Open source software has definitely broken into the mainstream in recent years, and it seems like 2016 is shaping up to be the year that open source finally hits critical mass. Virtually every company operating in the Information and Communication Technology (ICT) sphere today uses at least one item of open source network monitoring software, whether it’s as a complement to proprietary software or as a replacement altogether for paid-for software packages. According to Gartner, by the end of 2015 a projected 95% of companies around the world will be using open source software to some extent. But as an increasing amount of enterprises have started using open source platforms, its benefits are becoming more clear. This is resulting in a marked shift among even the largest multinational corporations towards open source adoption, and, consequently, the growth in scale and scope of the open source community.
Let’s take a look at some talking points around open source software that you might not know about.
Open Source isn’t just for startups anymore.
Although notorious for being resistant towards open source software, Microsoft caused jaws to drop when they announced that their Azure cloud service runs on a Linux back-end. In a blog post earlier this year, Kamala Subramaniam, project lead on the Azure project, explained the project as follows: “The Azure Cloud Switch (ACS) is our foray into building our own software for running network devices like switches. It is a cross-platform modular operating system for data center networking built on Linux. ACS allows us to debug, fix, and test software bugs much faster. It also allows us the flexibility to scale down the software and develop features that are required for our data center and our networking needs.” When Microsoft realised that it would be problematic integrating the built-in software that comes with most network switches with the many different pieces of software used to run the Azure service, they approached Linux to help develop their own switch software.
Subsequently, Microsoft and Red Hat have announced that Azure will fully support Red Hat’s software, including Red Hat Enterprise Linux. While Microsoft are historically hostile towards open source software, this isn’t the only time they’ve had dealings with the community – just last year, the .NET framework was opened to the public domain, shortly before Apple announced they would also be releasing Swift into open source.
Open Source is fast approaching critical mass.
At the rate that enterprises are adopting open source software, it won’t be long before it will co-exist in equal measure with proprietary software platforms. In the space of just a single year, adoption rates for Docker – one of the most popular open source infrastructure technologies – have increased by 500%. And once again, it isn’t just startups or small businesses making use of this software – organisations as reputable as PayPal and Netflix have appeared in the press lately for their adoption of open source infrastructure software. The most surprising insight about these statistics, though, is that it’s increasingly common for larger enterprises to be the early adopters of open source software. With agility and speed of innovation being two of the most sought-after traits in organisations today, it’s clear that larger enterprises are understanding the business and operational value of using open source software.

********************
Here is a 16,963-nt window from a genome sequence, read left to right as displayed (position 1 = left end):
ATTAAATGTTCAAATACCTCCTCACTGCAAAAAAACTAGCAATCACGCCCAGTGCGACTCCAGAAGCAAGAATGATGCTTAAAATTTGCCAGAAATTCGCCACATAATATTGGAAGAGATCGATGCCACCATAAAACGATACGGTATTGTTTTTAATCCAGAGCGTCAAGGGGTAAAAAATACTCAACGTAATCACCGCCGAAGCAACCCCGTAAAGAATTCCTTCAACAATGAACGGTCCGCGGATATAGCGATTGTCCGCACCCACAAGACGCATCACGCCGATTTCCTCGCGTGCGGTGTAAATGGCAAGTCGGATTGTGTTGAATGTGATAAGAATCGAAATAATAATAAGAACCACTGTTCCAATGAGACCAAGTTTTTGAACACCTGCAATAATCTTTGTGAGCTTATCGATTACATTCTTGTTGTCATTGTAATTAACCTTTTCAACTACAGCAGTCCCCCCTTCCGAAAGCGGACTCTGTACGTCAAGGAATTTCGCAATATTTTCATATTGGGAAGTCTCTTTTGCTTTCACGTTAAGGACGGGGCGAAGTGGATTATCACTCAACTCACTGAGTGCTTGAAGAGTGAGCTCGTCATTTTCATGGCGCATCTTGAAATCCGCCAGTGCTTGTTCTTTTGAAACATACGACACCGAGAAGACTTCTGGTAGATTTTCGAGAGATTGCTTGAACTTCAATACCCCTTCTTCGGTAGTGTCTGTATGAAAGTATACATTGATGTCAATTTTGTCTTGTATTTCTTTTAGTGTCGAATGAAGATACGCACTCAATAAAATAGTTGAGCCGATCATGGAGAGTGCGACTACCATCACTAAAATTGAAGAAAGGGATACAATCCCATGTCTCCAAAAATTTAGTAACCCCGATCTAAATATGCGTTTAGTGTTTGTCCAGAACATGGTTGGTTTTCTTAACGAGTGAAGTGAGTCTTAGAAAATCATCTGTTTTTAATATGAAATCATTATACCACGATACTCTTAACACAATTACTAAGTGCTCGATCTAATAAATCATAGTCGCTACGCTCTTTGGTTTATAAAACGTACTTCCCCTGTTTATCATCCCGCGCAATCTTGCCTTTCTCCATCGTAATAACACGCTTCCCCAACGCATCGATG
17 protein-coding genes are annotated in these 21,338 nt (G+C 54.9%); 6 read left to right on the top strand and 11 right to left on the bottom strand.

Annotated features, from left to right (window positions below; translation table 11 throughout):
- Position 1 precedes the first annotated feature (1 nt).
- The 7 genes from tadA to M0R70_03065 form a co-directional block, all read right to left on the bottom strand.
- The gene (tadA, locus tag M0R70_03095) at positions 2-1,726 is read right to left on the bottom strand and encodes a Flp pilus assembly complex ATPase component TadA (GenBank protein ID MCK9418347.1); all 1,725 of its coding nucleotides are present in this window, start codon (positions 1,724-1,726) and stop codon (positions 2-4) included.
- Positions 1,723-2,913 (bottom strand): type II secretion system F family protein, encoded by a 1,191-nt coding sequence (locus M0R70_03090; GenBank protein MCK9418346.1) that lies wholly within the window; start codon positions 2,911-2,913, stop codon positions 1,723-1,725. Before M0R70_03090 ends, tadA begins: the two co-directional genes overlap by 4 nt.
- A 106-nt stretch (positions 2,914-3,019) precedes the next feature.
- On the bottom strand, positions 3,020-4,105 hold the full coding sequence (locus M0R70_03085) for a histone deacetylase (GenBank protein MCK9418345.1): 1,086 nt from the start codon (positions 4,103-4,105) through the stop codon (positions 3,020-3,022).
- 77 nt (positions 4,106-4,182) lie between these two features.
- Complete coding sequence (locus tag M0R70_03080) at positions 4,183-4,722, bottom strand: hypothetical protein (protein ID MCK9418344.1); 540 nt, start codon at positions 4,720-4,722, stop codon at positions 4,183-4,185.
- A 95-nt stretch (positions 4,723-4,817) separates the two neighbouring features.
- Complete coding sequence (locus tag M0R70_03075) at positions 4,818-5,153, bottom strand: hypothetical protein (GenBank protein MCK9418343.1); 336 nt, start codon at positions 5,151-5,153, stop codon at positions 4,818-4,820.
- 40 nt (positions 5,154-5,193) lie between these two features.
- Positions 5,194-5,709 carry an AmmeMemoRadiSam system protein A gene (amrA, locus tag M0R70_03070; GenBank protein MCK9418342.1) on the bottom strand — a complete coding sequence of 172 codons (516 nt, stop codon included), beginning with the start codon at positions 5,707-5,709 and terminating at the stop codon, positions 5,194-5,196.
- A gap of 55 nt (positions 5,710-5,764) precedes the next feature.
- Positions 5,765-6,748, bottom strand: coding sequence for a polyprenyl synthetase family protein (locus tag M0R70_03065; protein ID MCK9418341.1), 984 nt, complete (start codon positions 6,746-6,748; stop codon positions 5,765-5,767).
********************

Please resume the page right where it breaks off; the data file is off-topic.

Coding for open source network monitoring software isn’t chaotic.
Part of the reason that many people are surprised to hear that enterprise organisations are increasingly using open source network monitoring software has to do with the widespread misconception that open source development is done by amateur coders in their spare time – and this, in turn, is based on the misconception that ‘open source’ and ‘free’ amount to the same thing. With many of the biggest and most influential organisations in the world basing significant portions of their business-critical processes on open source software, and as open source developers become an increasingly valuable commodity, not only the profitability, but the quality of open source software will be in a continual state of improvement as time goes on. Open source communities are already robust networks of people who share a passion for developing software. As time goes on, they could also come to represent the forefront of software development.
We’re entering a new era of software – one in which open source network monitoring software is quickly becoming the norm. With open source network monitoring software solutions like Nagios and Zenoss consistently gaining traction in enterprises and an increasing number of organisations using several open source programs simultaneously, being an early adopter of open source software will only make you better prepared for the future.
To find out more about IRIS’ relationship with open source software and how we can help you, please contact us.